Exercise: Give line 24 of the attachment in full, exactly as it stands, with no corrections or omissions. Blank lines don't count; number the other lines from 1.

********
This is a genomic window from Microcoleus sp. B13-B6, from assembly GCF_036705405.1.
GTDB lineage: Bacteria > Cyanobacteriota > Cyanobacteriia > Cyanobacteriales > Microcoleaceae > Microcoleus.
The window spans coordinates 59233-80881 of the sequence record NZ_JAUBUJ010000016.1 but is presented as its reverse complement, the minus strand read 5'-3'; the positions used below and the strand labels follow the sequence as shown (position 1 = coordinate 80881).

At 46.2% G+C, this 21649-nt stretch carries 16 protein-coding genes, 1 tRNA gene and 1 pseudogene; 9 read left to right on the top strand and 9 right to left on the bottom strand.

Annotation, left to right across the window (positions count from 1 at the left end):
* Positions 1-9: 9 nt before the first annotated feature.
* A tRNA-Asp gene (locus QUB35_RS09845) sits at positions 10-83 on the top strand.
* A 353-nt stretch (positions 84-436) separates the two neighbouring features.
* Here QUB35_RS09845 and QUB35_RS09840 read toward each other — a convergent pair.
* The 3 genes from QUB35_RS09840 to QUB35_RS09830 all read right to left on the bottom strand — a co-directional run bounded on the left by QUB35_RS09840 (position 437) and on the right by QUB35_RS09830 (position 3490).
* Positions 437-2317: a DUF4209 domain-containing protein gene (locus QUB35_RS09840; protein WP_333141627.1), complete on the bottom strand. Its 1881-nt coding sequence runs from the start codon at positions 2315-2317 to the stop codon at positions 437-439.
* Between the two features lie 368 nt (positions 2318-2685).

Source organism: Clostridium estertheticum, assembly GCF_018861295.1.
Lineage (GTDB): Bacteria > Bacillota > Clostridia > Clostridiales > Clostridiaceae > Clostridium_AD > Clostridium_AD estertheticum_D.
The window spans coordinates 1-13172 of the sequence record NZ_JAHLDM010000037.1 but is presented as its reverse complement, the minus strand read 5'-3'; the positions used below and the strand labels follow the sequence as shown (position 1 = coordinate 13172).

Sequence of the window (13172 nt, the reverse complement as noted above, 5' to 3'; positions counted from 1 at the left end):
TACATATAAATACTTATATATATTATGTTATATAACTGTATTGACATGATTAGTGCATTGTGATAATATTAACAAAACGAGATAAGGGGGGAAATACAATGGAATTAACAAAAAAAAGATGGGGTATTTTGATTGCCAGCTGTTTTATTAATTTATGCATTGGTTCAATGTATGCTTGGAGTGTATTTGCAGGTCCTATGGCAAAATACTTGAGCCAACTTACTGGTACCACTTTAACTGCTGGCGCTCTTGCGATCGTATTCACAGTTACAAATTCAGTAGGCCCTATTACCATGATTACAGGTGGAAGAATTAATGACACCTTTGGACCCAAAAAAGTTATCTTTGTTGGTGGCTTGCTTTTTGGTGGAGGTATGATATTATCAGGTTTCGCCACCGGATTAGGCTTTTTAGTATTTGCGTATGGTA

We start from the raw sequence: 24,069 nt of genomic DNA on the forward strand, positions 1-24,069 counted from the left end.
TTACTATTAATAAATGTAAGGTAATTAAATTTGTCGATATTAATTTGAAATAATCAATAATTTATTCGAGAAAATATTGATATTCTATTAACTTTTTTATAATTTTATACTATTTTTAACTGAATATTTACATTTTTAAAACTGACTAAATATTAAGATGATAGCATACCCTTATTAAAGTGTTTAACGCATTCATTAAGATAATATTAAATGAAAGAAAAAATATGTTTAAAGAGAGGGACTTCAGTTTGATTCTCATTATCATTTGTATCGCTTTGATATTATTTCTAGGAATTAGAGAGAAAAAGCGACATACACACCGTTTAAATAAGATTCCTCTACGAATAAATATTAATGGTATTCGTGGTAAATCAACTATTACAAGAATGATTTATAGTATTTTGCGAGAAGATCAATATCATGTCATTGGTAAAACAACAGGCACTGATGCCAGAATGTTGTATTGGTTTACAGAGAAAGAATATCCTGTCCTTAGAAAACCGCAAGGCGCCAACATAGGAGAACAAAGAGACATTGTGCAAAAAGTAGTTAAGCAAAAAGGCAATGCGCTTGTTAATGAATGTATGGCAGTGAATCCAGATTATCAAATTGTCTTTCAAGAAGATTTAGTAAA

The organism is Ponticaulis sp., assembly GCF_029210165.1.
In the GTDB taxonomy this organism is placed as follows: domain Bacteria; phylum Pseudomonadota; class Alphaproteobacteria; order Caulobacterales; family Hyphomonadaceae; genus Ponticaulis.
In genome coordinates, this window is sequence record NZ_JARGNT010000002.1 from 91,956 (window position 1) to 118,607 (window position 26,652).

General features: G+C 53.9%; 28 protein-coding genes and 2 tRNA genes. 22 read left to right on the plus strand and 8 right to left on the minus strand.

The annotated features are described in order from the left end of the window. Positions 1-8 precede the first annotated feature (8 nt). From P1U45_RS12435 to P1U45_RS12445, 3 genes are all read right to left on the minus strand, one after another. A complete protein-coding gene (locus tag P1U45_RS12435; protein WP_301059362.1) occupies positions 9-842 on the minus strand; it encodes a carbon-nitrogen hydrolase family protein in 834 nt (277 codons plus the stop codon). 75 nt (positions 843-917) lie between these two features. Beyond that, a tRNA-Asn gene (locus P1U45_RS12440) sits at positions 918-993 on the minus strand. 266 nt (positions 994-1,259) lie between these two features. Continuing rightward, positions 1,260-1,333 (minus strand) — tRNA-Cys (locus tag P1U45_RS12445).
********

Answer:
The annotated features are described in order from the left end of the window. Positions 1-8 precede the first annotated feature (8 nt). From P1U45_RS12435 to P1U45_RS12445, 3 genes are all read right to left on the minus strand, one after another. A complete protein-coding gene (locus tag P1U45_RS12435; protein WP_301059362.1) occupies positions 9-842 on the minus strand; it encodes a carbon-nitrogen hydrolase family protein in 834 nt (277 codons plus the stop codon). 75 nt (positions 843-917) lie between these two features. Beyond that, a tRNA-Asn gene (locus P1U45_RS12440) sits at positions 918-993 on the minus strand. 266 nt (positions 994-1,259) lie between these two features. Continuing rightward, positions 1,260-1,333 (minus strand) — tRNA-Cys (locus tag P1U45_RS12445).